|Place||Europe: France, Picardie, Somme, Bray Proyart Area, Cappy|
|Physical description||Iron, Silver-plated brass, Wax|
First World War, 1914-1918
Pair of church candlesticks, Cappy-sur-Somme: Lieutenant Horatio Smitheram, 21st Battalion, AIF
Pair of matching church candlesticks, consisting of five pieces joined together on a central iron screw. The decoration is simple, consisting of vertical grooves around the shoulders, horizontal grooves around the stem, and beading around the base and on the edge of the sconces. The pieces of one of the candlesticks are loose (possibly caused by wartime damage), which causes it to lean slightly. The candlesticks are made from silver plated brass; the silver has worn off in a number of places from polishing. The prickers inside the sconces (designed to hold the thick candles) have been bent in and there are remains of candle wax on each one. The base of each candlestick is date punched '1879'; but there is no manufacturer's mark on either.
Pair of church silver candlesticks salvaged by Lieutenant Horatio Smitheram, 21st Battalion, AIF. Smitheram, an accountant born on 30 June 1887 in St Arnaud, Victoria, was 27 when he enlisted on 18 March 1915. Having served with the Victorian Rangers from 1905 until 1912 (the last two years as a commissioned officer), he applied for and was granted a commission with 21st Battalion as a Second Lieutenant.
Smitheram’s battalion landed at Gallipoli on 8 September. He promoted to lieutenant in October 1915. In the first week of November when he was evacuated with jaundice. After treatment on Malta until mid-January 1916, he rejoined his unit and was transferred to France. Smitheram served with 21st Battalion throughout 1916. During the battle of Pozieres the battalion was engaged mainly on carrying duties, but it suffered its heaviest casualties of the war shortly afterwards, during the fighting around Mouquet Farm.
In January 1917, Lieutenant Smitheram was seconded to command the 2nd Division Salvage Corps and granted the temporary rank of captain. After returning to his battalion in October (and being 'severely censured for being in possession of a camera'), he was sent to 1 Anzac Corps School for officer training, then took leave in Paris, and in February 1918 was seconded for duty with 6th and later 5th Training Battalion at Fovant, England. In early August 1918 he rejoined 21st Battalion just as they were preparing for the 8 August battle of Amiens. By the end of August they were preparing to assault the German stronghold of Mount St Quentin; after the victory there the battalion was withdrawn to Cappy where they were assigned as Corps reserve. Whilst in Cappy, 21st Battalion took part in sports meetings and training sessions.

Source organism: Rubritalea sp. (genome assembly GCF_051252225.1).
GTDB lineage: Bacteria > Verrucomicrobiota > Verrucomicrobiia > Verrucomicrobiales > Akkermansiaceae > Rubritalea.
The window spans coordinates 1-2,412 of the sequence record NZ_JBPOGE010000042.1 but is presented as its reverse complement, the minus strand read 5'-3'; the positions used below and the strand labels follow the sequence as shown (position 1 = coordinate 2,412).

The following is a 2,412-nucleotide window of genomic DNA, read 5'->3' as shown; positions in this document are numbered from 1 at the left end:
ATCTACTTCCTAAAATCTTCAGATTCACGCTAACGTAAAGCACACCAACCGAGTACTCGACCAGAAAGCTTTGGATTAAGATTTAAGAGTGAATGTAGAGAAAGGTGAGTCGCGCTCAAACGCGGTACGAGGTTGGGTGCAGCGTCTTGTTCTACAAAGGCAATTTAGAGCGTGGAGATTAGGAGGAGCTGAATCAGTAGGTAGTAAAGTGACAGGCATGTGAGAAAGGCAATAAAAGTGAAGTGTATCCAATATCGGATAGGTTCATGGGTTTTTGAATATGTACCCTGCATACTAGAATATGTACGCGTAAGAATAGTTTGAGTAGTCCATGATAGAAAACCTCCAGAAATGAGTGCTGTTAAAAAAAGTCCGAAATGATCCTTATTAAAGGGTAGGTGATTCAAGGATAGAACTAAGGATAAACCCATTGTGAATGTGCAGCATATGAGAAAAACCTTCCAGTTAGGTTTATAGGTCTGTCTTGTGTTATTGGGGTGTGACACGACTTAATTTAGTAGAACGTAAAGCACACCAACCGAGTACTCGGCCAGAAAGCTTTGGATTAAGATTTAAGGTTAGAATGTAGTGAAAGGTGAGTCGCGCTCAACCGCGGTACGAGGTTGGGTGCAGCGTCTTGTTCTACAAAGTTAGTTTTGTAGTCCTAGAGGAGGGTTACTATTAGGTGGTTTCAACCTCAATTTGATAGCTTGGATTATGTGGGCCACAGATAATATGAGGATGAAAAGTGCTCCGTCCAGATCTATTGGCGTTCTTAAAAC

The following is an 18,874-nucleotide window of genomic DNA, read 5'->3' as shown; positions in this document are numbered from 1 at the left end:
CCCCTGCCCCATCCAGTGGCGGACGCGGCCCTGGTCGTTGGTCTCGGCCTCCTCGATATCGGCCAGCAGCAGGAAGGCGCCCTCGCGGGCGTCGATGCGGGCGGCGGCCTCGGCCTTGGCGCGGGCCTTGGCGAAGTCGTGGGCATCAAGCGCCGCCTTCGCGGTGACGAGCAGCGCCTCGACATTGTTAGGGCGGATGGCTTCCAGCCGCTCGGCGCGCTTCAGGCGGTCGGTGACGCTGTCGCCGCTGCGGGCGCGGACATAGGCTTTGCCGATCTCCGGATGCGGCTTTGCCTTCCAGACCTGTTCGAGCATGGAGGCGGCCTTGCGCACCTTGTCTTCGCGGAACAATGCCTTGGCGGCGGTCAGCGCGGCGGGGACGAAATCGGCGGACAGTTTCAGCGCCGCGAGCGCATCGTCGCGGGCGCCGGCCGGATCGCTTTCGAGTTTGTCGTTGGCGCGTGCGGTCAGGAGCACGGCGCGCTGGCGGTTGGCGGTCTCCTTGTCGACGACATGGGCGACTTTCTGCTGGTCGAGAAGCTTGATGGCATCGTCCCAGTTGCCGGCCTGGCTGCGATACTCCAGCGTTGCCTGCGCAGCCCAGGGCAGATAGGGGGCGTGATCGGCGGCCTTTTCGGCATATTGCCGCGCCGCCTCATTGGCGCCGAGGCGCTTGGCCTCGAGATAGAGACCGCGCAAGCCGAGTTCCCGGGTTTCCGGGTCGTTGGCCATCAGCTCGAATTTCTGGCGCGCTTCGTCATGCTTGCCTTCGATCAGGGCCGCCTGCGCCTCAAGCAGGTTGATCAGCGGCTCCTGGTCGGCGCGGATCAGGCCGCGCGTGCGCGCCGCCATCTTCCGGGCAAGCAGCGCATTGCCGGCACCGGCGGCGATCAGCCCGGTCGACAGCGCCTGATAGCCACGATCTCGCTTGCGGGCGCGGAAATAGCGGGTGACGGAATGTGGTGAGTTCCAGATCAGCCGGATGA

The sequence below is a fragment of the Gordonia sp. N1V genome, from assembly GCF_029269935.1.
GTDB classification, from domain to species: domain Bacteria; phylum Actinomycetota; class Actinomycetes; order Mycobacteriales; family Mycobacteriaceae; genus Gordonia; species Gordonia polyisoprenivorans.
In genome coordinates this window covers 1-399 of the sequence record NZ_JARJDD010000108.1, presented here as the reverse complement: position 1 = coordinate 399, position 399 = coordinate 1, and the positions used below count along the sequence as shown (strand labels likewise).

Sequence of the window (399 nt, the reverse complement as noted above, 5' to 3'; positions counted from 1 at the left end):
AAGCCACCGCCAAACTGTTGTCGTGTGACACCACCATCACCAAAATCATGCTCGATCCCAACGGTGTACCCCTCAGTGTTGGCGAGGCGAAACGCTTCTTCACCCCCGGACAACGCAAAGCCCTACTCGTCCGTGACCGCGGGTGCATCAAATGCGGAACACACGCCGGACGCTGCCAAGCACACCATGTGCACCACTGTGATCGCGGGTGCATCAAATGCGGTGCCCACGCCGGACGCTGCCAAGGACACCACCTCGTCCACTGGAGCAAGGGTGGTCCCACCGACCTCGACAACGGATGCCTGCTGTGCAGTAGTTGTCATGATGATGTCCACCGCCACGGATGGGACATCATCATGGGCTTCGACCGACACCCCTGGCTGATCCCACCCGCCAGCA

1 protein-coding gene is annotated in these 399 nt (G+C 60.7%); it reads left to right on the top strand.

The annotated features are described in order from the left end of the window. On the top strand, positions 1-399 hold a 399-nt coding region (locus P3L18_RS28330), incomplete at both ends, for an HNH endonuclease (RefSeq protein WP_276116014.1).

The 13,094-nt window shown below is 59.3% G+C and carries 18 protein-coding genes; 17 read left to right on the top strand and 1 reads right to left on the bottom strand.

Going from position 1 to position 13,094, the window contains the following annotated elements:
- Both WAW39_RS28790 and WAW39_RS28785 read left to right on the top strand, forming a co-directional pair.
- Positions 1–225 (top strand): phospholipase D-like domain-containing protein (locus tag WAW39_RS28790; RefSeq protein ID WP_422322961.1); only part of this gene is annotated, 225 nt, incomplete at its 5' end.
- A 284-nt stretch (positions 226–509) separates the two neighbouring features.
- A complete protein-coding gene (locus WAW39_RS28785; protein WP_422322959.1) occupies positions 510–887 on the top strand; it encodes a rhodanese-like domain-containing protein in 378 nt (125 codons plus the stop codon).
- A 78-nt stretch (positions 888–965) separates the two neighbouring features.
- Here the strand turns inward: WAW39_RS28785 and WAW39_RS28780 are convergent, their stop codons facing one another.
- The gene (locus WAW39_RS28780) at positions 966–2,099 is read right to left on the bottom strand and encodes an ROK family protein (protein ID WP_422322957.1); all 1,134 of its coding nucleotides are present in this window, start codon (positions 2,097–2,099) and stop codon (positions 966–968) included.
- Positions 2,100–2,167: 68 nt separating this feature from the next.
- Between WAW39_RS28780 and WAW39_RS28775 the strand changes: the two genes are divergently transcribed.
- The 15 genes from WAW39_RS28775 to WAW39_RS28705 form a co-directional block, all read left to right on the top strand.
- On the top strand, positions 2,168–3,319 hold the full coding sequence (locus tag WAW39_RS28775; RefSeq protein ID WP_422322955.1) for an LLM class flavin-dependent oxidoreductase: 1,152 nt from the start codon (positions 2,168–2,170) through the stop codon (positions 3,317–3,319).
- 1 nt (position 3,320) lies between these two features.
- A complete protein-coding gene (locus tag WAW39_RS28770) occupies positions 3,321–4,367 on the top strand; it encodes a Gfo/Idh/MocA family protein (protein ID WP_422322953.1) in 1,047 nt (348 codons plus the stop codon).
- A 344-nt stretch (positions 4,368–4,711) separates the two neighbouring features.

By 19 September, word got around that the battalion was possibly going to be disbanded. After the August offensive, losses meant companies in the battalion were reduced from 250 to an average of 100 men, and there were no new recruits coming in from Australia. The Australian military’s solution to the crisis was to disband one battalion in every brigade of four battalions and spread its members amongst the remaining three. The reaction to that news amongst 21st Battalion was immediate – they went on strike. They’d fight and do all the other work that was required of a soldier. But they would not allow their unit to be disbanded.
While they were waiting for the decision, they helped clean up the village of Cappy, which had been partially wrecked by both the retreating Germans and allied gunfire. Around 20 September they were conducting salvage work in the church of Saint Nicholas which had had one wall destroyed by gunfire (the church tower is visible in the right background of AWM image E03325, which show the 21st Battalion band practicing in the ruins of the town). A lot of the silver plate and candelabra was scattered around the church and was collected by the unit.
Lieutenant Smitheram recalled in 1961: 'One evening … some of the boys held a mock banquet, and used some of the candelabra for decorations – they had a little rum but plenty of biscuit and candles. They impersonated prominent people – one said he was Lloyd George, another Earl Grey and Billy Hughes and others again Hindenburg and Old Bill (the Kaiser), and some eloquent and impassioned speeches were made – they damned the King and hoch-ed the Kaiser, and finally decided they would go over to Old Bill’s side if he agreed to let them stay as a Unit and not break them up.' He added: 'Amongst the candelabra was the two straight candlesticks. Being straight and easy to carry I souvenired them, and got someone going to London and take them over for me, where I subsequently picked them up and brought them home. At that time they were in a very dirty state.'
In the end, despite deputations by the officers and men of the battalion, the break up of the battalion occurred and it was amalgamated with the 24th Battalion. Lieutenant Smitheram embarked for Australia on 6 November 1918 and was discharged in 1919. He served again in the Second World War.